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Government Launches $219m GALOP Initiative for Low-performing Basic Schools in Ghana

The President of Ghana, Nana Addo Dankwa Akufo-Addo, launched the Ghana Accountability and Learning Outcomes Project (GALOP), which will help drive standards and quality in some ten thousand low-performing basic schools across the country.

Launching the Project, the President indicated that in spite of the numerous steps Government has taken, over the last three and half years, to improve basic education in the country, a lot more work needs to be done. ”We must address the problem of low learning outcomes that reflect in the performance of some of our children at the Early Grade Reading Assessment (EGRA), Early Grade Mathematics Assessment (EGMA), and Basic Education Certificate Examination (BECE),” he said.

To achieve the desired improvement in learning for all of Ghana’s children, who go through the school system, in literacy, numeracy and critical thinking skills, Government is determined to ensure that children in every part of the country are taught by professional teachers. ”We remain focused on ensuring equitable teacher deployment, and strengthening accountability regimes. That is why Government is pleased to be collaborating with the World Bank in introducing the Ghana Accountability and Learning Outcomes Project (GALOP),”added the President.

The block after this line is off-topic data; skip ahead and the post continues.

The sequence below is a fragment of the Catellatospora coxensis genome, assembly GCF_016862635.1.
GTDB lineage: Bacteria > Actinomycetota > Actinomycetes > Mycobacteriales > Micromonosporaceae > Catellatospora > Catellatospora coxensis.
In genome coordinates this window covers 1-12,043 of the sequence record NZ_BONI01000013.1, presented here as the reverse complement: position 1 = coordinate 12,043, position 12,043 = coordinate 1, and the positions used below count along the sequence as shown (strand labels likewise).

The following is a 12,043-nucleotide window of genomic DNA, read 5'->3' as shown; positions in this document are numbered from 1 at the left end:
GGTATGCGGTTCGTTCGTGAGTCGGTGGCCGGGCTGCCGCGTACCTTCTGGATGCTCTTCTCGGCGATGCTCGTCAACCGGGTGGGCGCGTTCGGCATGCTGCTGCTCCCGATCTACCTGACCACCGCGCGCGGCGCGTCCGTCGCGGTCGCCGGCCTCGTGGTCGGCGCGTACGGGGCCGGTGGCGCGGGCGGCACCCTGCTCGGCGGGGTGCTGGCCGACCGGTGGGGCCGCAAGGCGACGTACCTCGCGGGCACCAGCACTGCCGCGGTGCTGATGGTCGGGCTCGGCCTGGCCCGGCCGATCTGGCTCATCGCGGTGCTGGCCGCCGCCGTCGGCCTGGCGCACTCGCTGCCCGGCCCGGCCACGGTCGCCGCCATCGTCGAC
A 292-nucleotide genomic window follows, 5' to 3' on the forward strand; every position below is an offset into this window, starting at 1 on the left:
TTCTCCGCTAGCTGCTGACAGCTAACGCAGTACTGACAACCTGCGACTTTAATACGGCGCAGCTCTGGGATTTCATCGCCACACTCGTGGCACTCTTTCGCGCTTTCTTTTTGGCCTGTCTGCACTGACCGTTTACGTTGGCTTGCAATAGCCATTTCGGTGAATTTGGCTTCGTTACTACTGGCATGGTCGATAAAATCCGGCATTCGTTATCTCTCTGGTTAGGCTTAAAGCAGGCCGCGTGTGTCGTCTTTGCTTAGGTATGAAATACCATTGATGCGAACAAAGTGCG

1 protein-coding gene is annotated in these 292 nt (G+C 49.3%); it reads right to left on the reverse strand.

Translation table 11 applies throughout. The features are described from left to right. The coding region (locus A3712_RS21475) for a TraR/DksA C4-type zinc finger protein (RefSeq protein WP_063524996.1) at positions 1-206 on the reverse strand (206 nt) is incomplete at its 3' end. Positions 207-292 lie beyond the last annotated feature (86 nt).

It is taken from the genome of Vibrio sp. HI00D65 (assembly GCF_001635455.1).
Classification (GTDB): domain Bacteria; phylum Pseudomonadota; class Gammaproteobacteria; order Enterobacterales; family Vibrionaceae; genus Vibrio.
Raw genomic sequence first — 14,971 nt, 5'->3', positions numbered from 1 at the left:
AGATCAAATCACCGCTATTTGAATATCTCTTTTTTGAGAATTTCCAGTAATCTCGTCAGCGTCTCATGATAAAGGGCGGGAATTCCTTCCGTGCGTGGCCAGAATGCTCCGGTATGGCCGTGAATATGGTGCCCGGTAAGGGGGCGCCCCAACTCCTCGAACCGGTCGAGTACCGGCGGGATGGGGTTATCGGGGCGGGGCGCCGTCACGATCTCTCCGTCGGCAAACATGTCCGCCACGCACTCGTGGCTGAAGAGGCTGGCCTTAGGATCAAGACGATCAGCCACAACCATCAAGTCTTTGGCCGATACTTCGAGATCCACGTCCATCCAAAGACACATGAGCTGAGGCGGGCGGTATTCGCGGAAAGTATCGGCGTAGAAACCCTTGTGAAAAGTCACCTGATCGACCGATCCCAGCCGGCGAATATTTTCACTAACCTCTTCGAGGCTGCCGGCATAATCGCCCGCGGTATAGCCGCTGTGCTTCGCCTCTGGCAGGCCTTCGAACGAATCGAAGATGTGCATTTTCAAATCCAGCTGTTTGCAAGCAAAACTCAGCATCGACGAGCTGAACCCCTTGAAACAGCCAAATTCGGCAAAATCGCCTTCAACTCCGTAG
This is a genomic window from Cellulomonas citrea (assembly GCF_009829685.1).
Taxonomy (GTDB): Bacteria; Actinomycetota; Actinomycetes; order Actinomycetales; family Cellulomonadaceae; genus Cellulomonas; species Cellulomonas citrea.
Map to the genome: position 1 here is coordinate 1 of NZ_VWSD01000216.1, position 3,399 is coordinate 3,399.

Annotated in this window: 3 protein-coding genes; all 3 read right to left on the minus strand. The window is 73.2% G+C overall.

Under GALOP, the Government will invest some two hundred and nineteen million dollars ($219 million) on a comprehensive set of interventions that addresses constraints from teaching to learning in our schools. Through this Programme, teachers, in the early grades, will be provided with continuous training, in line with the new curriculum; schools will receive teaching and learning materials; heads of schools will be trained on improved school management techniques; and supervision and assessment systems will be strengthened.

The Government has implemented significant reforms to improve access to quality education, infrastructure, teacher training and professionalisation, curriculum development, school inspection, and technical and vocational education and training. Through the Free SHS policy, 1.2 million Ghanaian children, the largest in the history of the country, are now in the country’s education ecosystem, four hundred thousand (400,000) of whom would otherwise have been excluded.

”Over the last three and a half (3½) years, we have done a significant amount of work to boost education at the primary school level. In September 2017, we introduced a new curriculum for kindergarten to primary school, that reflects the realities of our aspirations. Under this administration, we have increased the capitation grant by one hundred and twenty percent (120%), from GH¢4.50 per child to GH¢10.00. We continue to invest in infrastructure, and in the supply of teaching and learning materials for our children,” said President Akufo.

 

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